Traditionally, use of biometrics technology has been the domain of government and law enforcement organizations. This technology is used to recognize individual people based on unique physical or behavioral traits. Typically this includes fingerprints, facial features, irises (eye), keystroke patterns and voice characteristics.
Now, biometrics is beginning to enter the consumer market as well, ABI Research (News
Friday. A variety of consumer products — such as mobile phones, computer storage drives and laptops — now offer options for biometric features. This functionality is used for personal data management and security.
As biometrics spreads out across consumer markets, ABI said, more people will begin to view these technology as “everyday,” useful for protecting data at home and at work. This trend is providing opportunities, but also challenges, for companies that make biometric-based security products.
“Biometrics players increasingly have to support both public and private sector demand,” said ABI analyst Jonathan Collins, in a statement. “It will be those that leverage the key biometric standards initially developed for the public sector but with scope for private sector deployments that will reap the benefits.”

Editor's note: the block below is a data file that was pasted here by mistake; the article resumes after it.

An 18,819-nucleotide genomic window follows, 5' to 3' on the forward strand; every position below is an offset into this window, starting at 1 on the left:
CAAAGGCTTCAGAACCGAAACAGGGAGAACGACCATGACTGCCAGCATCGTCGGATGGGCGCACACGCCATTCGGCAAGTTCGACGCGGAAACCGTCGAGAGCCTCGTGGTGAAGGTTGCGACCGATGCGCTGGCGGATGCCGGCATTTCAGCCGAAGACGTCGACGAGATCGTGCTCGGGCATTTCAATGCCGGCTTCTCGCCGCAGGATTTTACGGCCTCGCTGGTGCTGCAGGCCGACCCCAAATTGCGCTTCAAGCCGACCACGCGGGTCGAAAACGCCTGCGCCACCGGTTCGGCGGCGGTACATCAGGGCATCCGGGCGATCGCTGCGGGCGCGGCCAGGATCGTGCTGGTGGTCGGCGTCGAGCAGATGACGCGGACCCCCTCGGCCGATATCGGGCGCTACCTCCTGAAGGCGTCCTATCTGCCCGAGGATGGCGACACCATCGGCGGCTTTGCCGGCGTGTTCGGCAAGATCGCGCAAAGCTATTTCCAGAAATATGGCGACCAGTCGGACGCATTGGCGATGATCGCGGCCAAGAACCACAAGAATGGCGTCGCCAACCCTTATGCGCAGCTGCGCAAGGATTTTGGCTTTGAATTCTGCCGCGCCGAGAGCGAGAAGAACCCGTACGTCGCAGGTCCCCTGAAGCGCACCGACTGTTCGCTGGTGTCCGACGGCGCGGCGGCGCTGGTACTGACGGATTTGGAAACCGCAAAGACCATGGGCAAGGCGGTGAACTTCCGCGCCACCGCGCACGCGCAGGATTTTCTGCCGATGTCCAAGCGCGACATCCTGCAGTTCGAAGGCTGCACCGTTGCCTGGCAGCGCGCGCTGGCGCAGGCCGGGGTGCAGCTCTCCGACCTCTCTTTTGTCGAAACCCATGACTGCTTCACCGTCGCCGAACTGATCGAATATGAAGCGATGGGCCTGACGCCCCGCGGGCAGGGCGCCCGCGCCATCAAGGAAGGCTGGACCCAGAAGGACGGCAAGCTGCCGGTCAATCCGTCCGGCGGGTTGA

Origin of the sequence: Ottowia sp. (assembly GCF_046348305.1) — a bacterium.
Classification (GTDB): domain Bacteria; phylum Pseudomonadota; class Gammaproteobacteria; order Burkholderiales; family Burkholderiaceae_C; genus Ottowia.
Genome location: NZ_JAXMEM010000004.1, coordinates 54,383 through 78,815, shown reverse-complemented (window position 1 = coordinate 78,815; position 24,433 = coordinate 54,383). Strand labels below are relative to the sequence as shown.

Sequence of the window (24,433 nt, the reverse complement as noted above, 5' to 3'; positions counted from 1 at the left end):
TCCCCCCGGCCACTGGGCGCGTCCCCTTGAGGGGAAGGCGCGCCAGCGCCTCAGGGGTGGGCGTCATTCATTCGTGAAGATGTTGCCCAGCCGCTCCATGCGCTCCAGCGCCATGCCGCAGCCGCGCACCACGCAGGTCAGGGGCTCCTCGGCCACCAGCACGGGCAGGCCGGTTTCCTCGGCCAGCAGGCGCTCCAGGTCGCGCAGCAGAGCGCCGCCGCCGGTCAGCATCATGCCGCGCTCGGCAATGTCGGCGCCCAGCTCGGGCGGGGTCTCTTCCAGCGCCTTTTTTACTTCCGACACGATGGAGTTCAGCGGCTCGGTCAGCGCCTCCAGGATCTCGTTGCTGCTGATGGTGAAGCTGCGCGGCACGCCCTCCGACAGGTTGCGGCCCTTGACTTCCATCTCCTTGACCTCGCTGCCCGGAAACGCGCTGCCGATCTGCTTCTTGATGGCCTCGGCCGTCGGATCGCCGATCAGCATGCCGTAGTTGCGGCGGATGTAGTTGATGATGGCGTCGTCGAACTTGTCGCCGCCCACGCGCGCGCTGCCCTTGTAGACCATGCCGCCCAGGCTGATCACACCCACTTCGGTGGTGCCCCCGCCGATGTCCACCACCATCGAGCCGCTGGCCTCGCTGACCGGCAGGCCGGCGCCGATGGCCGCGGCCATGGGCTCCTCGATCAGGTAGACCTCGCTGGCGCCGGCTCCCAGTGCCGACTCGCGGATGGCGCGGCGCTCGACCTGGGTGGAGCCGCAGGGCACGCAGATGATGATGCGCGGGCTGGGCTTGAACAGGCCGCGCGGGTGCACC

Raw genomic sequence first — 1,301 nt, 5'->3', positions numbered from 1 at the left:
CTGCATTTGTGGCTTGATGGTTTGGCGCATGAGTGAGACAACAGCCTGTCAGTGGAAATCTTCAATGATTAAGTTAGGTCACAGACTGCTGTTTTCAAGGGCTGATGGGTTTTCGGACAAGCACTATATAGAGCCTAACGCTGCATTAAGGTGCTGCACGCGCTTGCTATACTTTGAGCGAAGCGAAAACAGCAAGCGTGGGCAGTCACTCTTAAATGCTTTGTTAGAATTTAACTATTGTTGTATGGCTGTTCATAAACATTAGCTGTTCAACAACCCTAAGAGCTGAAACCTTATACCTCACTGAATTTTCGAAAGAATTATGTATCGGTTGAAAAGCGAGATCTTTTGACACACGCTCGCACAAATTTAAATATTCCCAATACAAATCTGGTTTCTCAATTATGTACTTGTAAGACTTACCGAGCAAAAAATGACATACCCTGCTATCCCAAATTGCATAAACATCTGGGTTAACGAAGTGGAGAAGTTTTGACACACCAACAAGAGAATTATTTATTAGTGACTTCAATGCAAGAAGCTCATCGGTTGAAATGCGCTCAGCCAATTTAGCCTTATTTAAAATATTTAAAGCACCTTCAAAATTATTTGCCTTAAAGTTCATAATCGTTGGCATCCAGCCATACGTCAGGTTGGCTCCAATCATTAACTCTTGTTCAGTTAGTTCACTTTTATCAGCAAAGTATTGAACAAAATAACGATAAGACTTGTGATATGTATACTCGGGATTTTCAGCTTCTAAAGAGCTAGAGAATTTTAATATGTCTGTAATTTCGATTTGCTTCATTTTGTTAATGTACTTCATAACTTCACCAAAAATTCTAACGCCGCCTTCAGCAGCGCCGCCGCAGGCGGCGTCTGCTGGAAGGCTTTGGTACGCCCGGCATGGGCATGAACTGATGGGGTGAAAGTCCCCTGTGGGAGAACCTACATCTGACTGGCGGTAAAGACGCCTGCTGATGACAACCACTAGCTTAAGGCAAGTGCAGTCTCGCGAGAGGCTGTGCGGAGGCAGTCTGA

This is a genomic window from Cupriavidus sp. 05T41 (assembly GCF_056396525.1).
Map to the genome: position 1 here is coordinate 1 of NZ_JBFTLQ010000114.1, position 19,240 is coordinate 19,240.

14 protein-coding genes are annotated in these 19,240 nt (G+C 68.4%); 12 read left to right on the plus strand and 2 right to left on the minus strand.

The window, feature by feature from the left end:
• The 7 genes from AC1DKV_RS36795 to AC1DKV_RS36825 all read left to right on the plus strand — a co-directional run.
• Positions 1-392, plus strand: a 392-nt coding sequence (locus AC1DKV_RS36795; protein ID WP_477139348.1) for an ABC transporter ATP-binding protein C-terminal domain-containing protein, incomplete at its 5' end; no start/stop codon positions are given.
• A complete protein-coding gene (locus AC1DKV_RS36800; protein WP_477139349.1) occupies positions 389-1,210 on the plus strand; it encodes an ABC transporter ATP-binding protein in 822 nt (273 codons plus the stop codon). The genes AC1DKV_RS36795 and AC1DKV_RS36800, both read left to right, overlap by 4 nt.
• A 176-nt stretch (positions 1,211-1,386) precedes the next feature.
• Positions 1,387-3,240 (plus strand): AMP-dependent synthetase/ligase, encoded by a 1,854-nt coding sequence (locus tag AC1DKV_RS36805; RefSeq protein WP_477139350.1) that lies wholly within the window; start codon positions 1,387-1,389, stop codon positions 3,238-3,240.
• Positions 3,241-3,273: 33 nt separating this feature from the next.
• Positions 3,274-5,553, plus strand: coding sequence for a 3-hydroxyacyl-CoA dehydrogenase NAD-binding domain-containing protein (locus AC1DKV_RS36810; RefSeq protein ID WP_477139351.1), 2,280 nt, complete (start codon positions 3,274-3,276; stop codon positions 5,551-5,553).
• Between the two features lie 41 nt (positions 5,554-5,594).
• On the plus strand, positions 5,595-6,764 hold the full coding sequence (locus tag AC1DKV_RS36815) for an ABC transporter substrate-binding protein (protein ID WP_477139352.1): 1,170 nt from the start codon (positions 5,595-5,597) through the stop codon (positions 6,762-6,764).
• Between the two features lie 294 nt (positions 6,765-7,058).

In its report, ABI predicted that spending on biometric systems — by both private and public-sector organizations — will increase to $7.3 billion by 2013, up from roughly $3 billion in 2008.
The next five years, the research firm projected, will see traditional public-sector deployments of biometric systems continue to dominate the industry, but private-sector will play an increasingly important role.
“The ability to leverage technologies developed for the public sector in private sector and personal deployments will be increasingly important,” ABI predicted.
Collins added that expansion of demand from the private sector for biometric products presents a real opportunity for manufacturers, but they will have to adopt appropriate strategies to remain competitive.
“The wide variety of biometrics technologies available including face, fingerprint, iris, hand and speech recognition systems, as well as their differing characteristics, has created opportunities for vendors and systems integrators to help customers select the correct biometric measurement or combination of measurements for any application,” Collins said in the report.
In other words, the most successful biometric manufacturers will understand public and private-sector markets, and offer a variety of suitable products for both.
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Mae Kowalke is senior editor for TMCnet, covering VoIP, CRM, call center and wireless technologies. To read more of Mae's articles, please visit her columnist page. She also blogs for TMCnet here.
Edited by Mae Kowalke